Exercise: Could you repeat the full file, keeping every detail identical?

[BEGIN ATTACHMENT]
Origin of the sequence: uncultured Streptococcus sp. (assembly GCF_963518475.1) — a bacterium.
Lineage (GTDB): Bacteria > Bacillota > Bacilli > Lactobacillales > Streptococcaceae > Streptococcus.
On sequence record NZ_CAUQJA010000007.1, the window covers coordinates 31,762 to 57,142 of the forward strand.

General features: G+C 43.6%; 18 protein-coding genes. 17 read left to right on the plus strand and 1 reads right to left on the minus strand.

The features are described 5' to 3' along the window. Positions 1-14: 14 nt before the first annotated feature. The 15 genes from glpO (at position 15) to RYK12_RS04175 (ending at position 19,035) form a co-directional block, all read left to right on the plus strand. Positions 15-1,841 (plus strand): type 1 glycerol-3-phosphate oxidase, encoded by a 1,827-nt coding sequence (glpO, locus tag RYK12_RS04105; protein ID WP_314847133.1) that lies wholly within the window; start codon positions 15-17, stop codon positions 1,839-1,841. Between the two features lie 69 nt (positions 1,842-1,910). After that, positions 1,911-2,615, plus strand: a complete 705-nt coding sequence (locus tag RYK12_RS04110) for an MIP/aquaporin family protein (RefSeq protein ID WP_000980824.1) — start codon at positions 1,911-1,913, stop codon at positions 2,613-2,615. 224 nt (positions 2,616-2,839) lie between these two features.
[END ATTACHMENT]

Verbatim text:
Origin of the sequence: uncultured Streptococcus sp. (assembly GCF_963518475.1) — a bacterium.
Lineage (GTDB): Bacteria > Bacillota > Bacilli > Lactobacillales > Streptococcaceae > Streptococcus.
On sequence record NZ_CAUQJA010000007.1, the window covers coordinates 31,762 to 57,142 of the forward strand.

General features: G+C 43.6%; 18 protein-coding genes. 17 read left to right on the plus strand and 1 reads right to left on the minus strand.

The features are described 5' to 3' along the window. Positions 1-14: 14 nt before the first annotated feature. The 15 genes from glpO (at position 15) to RYK12_RS04175 (ending at position 19,035) form a co-directional block, all read left to right on the plus strand. Positions 15-1,841 (plus strand): type 1 glycerol-3-phosphate oxidase, encoded by a 1,827-nt coding sequence (glpO, locus tag RYK12_RS04105; protein ID WP_314847133.1) that lies wholly within the window; start codon positions 15-17, stop codon positions 1,839-1,841. Between the two features lie 69 nt (positions 1,842-1,910). After that, positions 1,911-2,615, plus strand: a complete 705-nt coding sequence (locus tag RYK12_RS04110) for an MIP/aquaporin family protein (RefSeq protein ID WP_000980824.1) — start codon at positions 1,911-1,913, stop codon at positions 2,613-2,615. 224 nt (positions 2,616-2,839) lie between these two features.